Do not take thyroid medicine at the same time as prenatal vitamins or supplements containing calcium and iron. These nutrients can interfere with the absorption of thyroid hormone. Take these vitamins at least 2 or 3 hours before or after taking your levothyroxine.
PREGNANCY & THYROID NODULES
Thyroid Nodules are very common. They are lumps in the thyroid gland, which is located in the front of your neck. These lumps can be solid growths of thyroid tissue or fluid-filled cysts. Thyroid nodules occur more often in women than men, and the chance of getting one or more nodules increases as you age.
Most nodules do not cause problems during pregnancy. Yet, pregnancy does cause major changes in the levels of hormones made in the thyroid gland. For this reason, thyroid dysfunction (changes in how well your thyroid gland works) can start during or after pregnancy in women who never had thyroid problems before.
Some thyroid nodules can trigger hyperthyroidism (when the thyroid makes too much thyroid hormone). Thyroid nodules also may occur in people with hypothyroidism (too little thyroid hormone). These thyroid problems can affect the health of a pregnant woman and her baby. It is important to know if you have either problem, so you can receive treatment. Doctors also are concerned about thyroid nodules because some can be malignant (cancerous). Most, though, are benign (not cancerous).
The cause of most thyroid nodules is unclear. They tend to occur more often in Women, Older adults, those with a family history of nodules, those whose diet lacks iodine (which the thyroid uses to make thyroid hormones), a rare problem in the United States
Less than 10% of thyroid nodules are cancerous. Certain risk factors make people more likely than others to get thyroid cancer. Having a risk factor, however, does not mean you will get thyroid cancer, and it is still possible to get this cancer if you have no risk factors. Risk factors include past radiation treatments (but not tests like X-rays) to the head, neck, or chest, mainly as an infant or child. Other risk factors are similar to those for thyroid nodules: age over 40 and low iodine intake. Some types of thyroid cancer have their own risk factors. For example "Medullary” thyroid cancer (an uncommon type) can run in families.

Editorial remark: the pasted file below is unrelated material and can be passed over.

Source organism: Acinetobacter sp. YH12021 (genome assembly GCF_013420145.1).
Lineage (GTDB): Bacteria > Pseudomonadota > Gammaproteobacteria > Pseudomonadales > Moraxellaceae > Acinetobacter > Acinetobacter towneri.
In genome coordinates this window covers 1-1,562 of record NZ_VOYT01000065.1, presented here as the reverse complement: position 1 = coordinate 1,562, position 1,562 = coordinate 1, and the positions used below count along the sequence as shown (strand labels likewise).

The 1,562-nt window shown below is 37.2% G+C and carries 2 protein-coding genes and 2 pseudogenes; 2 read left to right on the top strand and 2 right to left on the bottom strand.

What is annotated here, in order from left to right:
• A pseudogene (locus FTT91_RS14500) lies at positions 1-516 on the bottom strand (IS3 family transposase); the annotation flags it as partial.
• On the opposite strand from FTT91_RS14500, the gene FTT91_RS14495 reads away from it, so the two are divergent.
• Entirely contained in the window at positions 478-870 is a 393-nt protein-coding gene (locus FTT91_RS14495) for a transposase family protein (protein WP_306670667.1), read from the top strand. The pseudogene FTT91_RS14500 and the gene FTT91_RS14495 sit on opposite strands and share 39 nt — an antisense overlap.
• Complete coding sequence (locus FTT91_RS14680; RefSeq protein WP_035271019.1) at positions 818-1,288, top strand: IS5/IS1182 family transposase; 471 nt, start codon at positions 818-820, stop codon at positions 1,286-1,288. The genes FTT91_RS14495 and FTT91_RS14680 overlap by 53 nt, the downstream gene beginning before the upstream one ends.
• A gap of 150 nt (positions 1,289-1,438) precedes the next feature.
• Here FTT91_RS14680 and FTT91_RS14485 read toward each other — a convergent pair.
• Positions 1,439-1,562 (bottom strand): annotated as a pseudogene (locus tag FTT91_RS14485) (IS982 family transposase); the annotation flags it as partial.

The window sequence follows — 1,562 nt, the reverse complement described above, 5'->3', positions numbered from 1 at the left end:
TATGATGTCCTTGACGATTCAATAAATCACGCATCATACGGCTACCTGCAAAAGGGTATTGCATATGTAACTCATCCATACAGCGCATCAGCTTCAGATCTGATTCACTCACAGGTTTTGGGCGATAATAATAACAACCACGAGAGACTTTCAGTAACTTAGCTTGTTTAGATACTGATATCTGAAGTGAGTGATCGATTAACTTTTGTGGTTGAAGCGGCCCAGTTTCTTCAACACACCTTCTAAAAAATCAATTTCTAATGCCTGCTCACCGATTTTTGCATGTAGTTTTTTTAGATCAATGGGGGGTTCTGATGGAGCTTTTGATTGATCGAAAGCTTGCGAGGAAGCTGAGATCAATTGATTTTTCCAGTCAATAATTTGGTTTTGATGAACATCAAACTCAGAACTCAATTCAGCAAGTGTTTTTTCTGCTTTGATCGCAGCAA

A nodule is more likely to be cancerous if it is large or growing quickly. There is no proof that pregnancy causes thyroid cancer to recur (come back) in women who had successful treatment for thyroid cancer before becoming pregnant. Most thyroid nodules cause no symptoms. You may not even know you have one unless it starts to grow. A large nodule may sometimes cause the following symptoms: lump in the front of the neck, hoarseness, trouble swallowing or breathing difficulty
Many thyroid nodules that cause no symptoms are found during a routine physical exam, when your health care provider feels your neck. Others may be found during an imaging test done for another reason, or you may find a nodule yourself.
Even though most thyroid nodules are benign, the possibility of cancer is concerning to a woman expecting a baby. To know if you have cancer or to rule it out, you will need more tests. For pregnant women, diagnosis and decision-making about the treatment of thyroid nodules relies mainly on the results of thyroid ultrasound imaging and fine-needle aspiration biopsy. A biopsy is the removal of a small sample of the nodule for further testing.
Though ultrasound alone cannot tell if a nodule is cancerous, it can show its size and whether it is solid, filled with fluid, or both (called complex nodules). This helps your doctor know whether to biopsy the nodule.
Fine-needle aspiration biopsy involves inserting a thin needle into the nodule to remove cells and/or fluid from it, for inspection under a microscope. This test is highly accurate for detecting cancerous nodules or “suspicious” ones that might be cancerous. Ultrasound often is used to guide the needle, especially when the nodules are very small.
According to the guidelines from the Endocrine Society, pregnant women should have a fine-needle aspiration biopsy when their thyroid nodules are one of the following:
Mostly solid and larger than 1 centimeter (about half an inch)
Complex and a size of 1.5 to 2 centimeters (0.6 to 0.8 inch)
Nodules that do not fall into one of these groups are unlikely to be cancerous and thus do not usually need a biopsy. When a nodule needing biopsy is found during your last months of pregnancy, you may choose to wait until after you deliver the baby to have the biopsy.